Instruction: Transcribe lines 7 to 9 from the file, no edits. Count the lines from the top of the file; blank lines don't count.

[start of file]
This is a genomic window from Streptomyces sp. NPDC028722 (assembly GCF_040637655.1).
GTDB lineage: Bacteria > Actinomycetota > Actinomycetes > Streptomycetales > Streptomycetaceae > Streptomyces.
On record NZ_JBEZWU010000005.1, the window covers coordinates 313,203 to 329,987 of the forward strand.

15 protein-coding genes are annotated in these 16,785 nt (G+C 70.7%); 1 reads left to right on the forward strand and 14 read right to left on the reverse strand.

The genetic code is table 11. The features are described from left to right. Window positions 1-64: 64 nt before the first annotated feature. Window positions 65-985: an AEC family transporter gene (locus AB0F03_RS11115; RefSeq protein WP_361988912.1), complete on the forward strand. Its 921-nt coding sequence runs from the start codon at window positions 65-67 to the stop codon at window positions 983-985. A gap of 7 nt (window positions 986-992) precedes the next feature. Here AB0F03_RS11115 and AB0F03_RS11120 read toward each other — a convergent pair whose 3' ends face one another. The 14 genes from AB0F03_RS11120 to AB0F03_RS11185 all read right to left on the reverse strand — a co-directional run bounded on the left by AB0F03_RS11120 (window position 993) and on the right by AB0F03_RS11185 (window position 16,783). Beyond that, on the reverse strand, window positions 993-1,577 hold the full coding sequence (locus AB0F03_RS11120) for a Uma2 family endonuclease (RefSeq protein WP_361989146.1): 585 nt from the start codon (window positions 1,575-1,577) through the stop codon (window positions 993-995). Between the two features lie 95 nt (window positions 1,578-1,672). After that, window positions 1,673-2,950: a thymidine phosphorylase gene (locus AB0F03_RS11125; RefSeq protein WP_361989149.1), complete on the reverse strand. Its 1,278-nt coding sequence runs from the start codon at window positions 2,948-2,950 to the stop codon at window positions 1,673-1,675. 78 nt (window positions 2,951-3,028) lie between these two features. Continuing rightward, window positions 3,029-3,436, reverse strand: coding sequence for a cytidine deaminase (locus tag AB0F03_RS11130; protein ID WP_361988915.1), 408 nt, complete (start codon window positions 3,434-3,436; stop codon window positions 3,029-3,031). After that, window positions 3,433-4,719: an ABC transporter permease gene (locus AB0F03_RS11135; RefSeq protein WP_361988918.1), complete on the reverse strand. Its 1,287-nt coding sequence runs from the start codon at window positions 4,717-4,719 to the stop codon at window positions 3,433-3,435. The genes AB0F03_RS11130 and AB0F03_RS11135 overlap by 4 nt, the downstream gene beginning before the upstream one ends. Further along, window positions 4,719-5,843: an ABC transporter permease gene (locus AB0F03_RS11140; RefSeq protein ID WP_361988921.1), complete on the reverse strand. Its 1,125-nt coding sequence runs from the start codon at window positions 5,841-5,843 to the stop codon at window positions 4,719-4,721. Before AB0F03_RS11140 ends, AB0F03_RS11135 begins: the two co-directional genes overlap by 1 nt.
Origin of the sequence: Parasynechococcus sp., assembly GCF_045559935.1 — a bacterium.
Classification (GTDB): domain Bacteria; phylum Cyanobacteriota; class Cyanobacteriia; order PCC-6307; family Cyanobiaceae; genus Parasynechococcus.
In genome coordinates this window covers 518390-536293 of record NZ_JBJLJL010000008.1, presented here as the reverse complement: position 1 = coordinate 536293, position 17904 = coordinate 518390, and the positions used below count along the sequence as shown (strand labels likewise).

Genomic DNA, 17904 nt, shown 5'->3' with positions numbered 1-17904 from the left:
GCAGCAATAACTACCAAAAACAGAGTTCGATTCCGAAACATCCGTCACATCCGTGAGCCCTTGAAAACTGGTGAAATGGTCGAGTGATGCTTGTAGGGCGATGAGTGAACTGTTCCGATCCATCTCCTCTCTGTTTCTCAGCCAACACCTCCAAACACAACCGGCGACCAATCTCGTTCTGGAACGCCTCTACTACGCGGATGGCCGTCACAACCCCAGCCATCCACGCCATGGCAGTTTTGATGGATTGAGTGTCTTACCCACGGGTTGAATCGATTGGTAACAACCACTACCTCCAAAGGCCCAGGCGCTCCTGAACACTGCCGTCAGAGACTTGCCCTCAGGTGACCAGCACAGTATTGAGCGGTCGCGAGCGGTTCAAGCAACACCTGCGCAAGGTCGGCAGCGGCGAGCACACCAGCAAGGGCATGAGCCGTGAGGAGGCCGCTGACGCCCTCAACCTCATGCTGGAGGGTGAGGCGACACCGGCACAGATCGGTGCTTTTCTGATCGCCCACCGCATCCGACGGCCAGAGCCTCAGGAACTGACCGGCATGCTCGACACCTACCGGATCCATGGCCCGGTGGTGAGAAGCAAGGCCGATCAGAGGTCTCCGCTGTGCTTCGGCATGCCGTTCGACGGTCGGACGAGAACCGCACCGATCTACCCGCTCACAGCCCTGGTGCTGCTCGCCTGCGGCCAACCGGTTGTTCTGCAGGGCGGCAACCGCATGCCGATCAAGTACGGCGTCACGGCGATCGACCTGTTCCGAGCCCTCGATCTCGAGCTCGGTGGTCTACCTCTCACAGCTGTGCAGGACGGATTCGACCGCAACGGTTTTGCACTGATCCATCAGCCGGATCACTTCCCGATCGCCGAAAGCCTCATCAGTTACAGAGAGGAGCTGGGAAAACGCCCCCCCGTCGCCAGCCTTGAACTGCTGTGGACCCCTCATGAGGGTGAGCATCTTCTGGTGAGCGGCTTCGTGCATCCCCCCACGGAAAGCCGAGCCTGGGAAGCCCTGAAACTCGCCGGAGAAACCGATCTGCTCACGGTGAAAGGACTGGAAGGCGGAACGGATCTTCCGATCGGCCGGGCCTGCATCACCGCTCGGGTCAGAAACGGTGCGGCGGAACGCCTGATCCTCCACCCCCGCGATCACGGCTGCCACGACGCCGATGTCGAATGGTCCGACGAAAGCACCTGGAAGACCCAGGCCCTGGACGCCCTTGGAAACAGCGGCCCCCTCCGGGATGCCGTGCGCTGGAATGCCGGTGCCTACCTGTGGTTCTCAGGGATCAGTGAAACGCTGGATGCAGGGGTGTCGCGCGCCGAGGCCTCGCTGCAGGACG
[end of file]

Classification (GTDB): domain Bacteria; phylum Cyanobacteriota; class Cyanobacteriia; order PCC-6307; family Cyanobiaceae; genus Parasynechococcus.
In genome coordinates this window covers 518390-536293 of record NZ_JBJLJL010000008.1, presented here as the reverse complement: position 1 = coordinate 536293, position 17904 = coordinate 518390, and the positions used below count along the sequence as shown (strand labels likewise).

Genomic DNA, 17904 nt, shown 5'->3' with positions numbered 1-17904 from the left: